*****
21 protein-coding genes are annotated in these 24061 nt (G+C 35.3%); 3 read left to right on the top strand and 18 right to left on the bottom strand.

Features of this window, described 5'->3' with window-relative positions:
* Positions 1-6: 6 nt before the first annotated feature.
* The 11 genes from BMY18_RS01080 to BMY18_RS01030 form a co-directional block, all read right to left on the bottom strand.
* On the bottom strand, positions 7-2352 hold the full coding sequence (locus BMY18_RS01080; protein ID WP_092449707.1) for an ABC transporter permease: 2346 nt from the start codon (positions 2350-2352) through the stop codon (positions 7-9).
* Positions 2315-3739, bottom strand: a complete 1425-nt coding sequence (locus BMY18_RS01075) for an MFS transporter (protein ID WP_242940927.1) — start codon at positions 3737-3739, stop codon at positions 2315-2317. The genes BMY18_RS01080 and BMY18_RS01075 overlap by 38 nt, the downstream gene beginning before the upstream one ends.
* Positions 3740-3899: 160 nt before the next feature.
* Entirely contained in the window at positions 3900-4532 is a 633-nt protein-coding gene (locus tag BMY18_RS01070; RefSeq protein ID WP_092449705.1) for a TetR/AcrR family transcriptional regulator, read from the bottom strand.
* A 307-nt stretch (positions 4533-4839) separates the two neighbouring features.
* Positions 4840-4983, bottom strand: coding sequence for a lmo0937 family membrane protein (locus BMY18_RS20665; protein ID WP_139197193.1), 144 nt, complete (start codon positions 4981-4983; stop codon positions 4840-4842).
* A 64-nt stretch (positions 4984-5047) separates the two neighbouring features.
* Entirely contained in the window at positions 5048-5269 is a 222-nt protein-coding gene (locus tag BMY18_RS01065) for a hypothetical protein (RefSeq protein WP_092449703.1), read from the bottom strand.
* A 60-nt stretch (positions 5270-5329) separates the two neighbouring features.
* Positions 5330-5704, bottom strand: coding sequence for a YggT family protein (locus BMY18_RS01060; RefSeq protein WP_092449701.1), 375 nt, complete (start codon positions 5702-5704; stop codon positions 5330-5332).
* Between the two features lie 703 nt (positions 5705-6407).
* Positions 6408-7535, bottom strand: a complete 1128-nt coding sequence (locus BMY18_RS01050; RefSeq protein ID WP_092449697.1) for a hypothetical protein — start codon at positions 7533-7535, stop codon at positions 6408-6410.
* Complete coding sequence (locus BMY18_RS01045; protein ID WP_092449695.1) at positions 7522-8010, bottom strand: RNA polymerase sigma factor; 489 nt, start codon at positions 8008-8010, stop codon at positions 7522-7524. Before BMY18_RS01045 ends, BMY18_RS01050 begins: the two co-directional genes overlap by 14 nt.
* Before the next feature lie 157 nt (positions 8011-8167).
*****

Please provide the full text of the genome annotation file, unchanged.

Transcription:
21 protein-coding genes are annotated in these 24061 nt (G+C 35.3%); 3 read left to right on the top strand and 18 right to left on the bottom strand.

Features of this window, described 5'->3' with window-relative positions:
* Positions 1-6: 6 nt before the first annotated feature.
* The 11 genes from BMY18_RS01080 to BMY18_RS01030 form a co-directional block, all read right to left on the bottom strand.
* On the bottom strand, positions 7-2352 hold the full coding sequence (locus BMY18_RS01080; protein ID WP_092449707.1) for an ABC transporter permease: 2346 nt from the start codon (positions 2350-2352) through the stop codon (positions 7-9).
* Positions 2315-3739, bottom strand: a complete 1425-nt coding sequence (locus BMY18_RS01075) for an MFS transporter (protein ID WP_242940927.1) — start codon at positions 3737-3739, stop codon at positions 2315-2317. The genes BMY18_RS01080 and BMY18_RS01075 overlap by 38 nt, the downstream gene beginning before the upstream one ends.
* Positions 3740-3899: 160 nt before the next feature.
* Entirely contained in the window at positions 3900-4532 is a 633-nt protein-coding gene (locus tag BMY18_RS01070; RefSeq protein ID WP_092449705.1) for a TetR/AcrR family transcriptional regulator, read from the bottom strand.
* A 307-nt stretch (positions 4533-4839) separates the two neighbouring features.
* Positions 4840-4983, bottom strand: coding sequence for a lmo0937 family membrane protein (locus BMY18_RS20665; protein ID WP_139197193.1), 144 nt, complete (start codon positions 4981-4983; stop codon positions 4840-4842).
* A 64-nt stretch (positions 4984-5047) separates the two neighbouring features.
* Entirely contained in the window at positions 5048-5269 is a 222-nt protein-coding gene (locus tag BMY18_RS01065) for a hypothetical protein (RefSeq protein WP_092449703.1), read from the bottom strand.
* A 60-nt stretch (positions 5270-5329) separates the two neighbouring features.
* Positions 5330-5704, bottom strand: coding sequence for a YggT family protein (locus BMY18_RS01060; RefSeq protein WP_092449701.1), 375 nt, complete (start codon positions 5702-5704; stop codon positions 5330-5332).
* Between the two features lie 703 nt (positions 5705-6407).
* Positions 6408-7535, bottom strand: a complete 1128-nt coding sequence (locus BMY18_RS01050; RefSeq protein ID WP_092449697.1) for a hypothetical protein — start codon at positions 7533-7535, stop codon at positions 6408-6410.
* Complete coding sequence (locus BMY18_RS01045; protein ID WP_092449695.1) at positions 7522-8010, bottom strand: RNA polymerase sigma factor; 489 nt, start codon at positions 8008-8010, stop codon at positions 7522-7524. Before BMY18_RS01045 ends, BMY18_RS01050 begins: the two co-directional genes overlap by 14 nt.
* Before the next feature lie 157 nt (positions 8011-8167).